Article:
My wife told the Dev today what school he’ll be going to in the fall. I wanted to be around for that conversation, but I was glad she initiated it. Luckily I’m the only person who knows how to get on the new computer, so I was able to show Dev the website for his new school when I got home from work. With registration and and orientation coming in the next few weeks we kind of had no choice but to pull the proverbial trigger and tell the kid what the future holds.
She told him that the school will be in Manhattan, which he loved, and that he’d be starting in September. (Yes that means another?miserable commute – all for the love of the kid. We’re ready though. We did four years of interborough schooling and care and we can do it again.) She also mentioned the activities that they promise like swimming and skating. He marvelled?at the idea of “public school,” while his parents marvelled at the fact that he got into the school in the first pace. Lots of people apply. Few people get in. And it was high on the list of places we wanted him to land in the Fall.?Personally, I’m counting the days until I can start saving again?given?that?we’ve been paying the?market rate since we moved our kid his current school. Not that I have a bad thing to say about his current school. We still adore it and everyone in it. The fact that he calls us “home skillet”?and that?he learned?the phrase?in school only adds to?its charm.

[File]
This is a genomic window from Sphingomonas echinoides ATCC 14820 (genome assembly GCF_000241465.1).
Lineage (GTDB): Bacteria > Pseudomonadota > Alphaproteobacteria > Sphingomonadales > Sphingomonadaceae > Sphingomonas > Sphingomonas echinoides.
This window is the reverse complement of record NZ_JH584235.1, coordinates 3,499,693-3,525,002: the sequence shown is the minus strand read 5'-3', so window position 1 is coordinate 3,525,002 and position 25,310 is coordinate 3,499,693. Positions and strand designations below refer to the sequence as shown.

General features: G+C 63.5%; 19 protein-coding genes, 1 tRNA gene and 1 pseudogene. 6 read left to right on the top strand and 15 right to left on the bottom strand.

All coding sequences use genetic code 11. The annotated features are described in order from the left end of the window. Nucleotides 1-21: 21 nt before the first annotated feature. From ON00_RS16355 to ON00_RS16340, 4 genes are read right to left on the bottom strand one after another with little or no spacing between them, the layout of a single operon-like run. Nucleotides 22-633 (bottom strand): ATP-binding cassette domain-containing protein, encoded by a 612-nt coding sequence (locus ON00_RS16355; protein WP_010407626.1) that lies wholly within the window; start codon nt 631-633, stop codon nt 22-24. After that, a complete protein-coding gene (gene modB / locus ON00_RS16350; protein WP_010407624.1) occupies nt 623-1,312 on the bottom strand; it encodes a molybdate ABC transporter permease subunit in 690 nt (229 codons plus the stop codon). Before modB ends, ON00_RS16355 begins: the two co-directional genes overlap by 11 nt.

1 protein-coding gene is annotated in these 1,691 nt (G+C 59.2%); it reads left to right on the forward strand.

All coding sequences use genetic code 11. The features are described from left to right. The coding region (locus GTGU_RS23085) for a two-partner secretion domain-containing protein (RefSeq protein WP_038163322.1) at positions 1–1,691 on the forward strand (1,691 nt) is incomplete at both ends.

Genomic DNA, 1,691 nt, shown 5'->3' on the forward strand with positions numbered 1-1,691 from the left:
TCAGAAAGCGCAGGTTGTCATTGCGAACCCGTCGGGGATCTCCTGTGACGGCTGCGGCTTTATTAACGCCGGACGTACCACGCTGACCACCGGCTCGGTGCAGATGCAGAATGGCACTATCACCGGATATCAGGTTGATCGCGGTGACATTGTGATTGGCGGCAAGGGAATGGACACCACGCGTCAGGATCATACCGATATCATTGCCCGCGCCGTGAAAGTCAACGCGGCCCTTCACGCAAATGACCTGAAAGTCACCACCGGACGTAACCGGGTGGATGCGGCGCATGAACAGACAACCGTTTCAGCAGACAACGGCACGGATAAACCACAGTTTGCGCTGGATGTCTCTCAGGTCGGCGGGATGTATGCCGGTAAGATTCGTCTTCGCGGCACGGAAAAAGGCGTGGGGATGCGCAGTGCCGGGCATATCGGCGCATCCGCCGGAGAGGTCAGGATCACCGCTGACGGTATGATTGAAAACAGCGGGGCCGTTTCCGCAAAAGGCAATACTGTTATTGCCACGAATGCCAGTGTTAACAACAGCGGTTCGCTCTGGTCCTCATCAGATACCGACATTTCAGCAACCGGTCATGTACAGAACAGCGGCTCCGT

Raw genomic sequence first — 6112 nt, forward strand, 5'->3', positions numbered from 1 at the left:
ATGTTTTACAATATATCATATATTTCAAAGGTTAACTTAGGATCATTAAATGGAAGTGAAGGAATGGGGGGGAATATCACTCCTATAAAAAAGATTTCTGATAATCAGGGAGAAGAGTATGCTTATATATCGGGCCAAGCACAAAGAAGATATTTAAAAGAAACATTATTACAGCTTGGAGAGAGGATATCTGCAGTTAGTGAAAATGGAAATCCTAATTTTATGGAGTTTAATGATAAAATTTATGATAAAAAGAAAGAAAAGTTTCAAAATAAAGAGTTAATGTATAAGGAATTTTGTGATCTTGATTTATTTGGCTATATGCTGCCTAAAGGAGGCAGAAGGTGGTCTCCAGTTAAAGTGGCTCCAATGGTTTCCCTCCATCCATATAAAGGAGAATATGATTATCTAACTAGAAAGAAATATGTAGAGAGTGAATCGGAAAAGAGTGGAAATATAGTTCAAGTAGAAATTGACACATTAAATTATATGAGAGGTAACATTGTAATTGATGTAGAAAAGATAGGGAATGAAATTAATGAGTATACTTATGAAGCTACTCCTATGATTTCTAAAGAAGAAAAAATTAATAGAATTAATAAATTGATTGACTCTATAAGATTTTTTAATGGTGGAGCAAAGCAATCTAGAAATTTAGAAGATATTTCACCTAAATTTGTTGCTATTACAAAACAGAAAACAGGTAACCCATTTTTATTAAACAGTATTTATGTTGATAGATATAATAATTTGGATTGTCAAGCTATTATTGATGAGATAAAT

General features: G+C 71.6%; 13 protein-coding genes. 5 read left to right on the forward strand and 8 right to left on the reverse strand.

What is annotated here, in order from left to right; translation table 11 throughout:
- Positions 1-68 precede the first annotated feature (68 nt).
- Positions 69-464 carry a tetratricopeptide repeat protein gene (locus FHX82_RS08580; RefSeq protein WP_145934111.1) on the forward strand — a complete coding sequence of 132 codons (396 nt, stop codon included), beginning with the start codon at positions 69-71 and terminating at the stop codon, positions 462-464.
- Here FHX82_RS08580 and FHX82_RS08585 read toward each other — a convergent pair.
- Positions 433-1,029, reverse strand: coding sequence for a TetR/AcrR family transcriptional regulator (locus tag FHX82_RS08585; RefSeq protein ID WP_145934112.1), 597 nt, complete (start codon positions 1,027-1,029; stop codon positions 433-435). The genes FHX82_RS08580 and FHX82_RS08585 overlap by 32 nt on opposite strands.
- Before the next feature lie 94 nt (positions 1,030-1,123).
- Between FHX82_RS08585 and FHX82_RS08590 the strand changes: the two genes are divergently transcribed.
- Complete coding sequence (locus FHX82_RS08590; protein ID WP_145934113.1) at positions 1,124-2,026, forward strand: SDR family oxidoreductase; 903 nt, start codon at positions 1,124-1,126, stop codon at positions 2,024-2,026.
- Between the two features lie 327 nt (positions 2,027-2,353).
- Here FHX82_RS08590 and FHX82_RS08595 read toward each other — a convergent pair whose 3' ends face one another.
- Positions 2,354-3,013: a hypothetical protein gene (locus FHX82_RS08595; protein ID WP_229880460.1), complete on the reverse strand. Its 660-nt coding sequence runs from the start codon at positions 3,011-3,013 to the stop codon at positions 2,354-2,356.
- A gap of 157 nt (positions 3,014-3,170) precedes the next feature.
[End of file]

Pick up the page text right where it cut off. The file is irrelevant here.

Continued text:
Dev was of course full?of questions about the new Manhattan school. He asked who his new friends will be and who his teacher will be. My wife gave him suitable, but obviously vague answers to both questions, though she let him know that we would likley meet some of them (at least the teacher) at orientation. He also asked if there would be a bathroom in the classroom – the kid can really appreciate convenience and cleanliness. Overall he seems OK, even pleased,?with the idea of going to kindergarten. That’s a relief for any parent thisclose to starting the long winding road through public school.
The fact is that we dread telling our son things of this magnitude. We?build up this anxiety about what he might say. We?wonder if he’s going to?cry, or get upset, or just try?to talk us out of it. But the reality is that he’s not the?same kid he was a year ago. At his core he’s still the Dev, but better,?somehow wiser. He’s?become Dev 2.0. His joy is?contagious, and his energy is like nothing I’ve ever felt before. He understands now that life is full of changes and new experiences, and many of them can be great if you allow them to be. He knows nothing of what-ifs or regrets. He only know hows to live and love and enjoy every minute. So many of us can learn from the way a five year old revels in life.
Me, I’m taking notes as Professor Dev?gives lecture.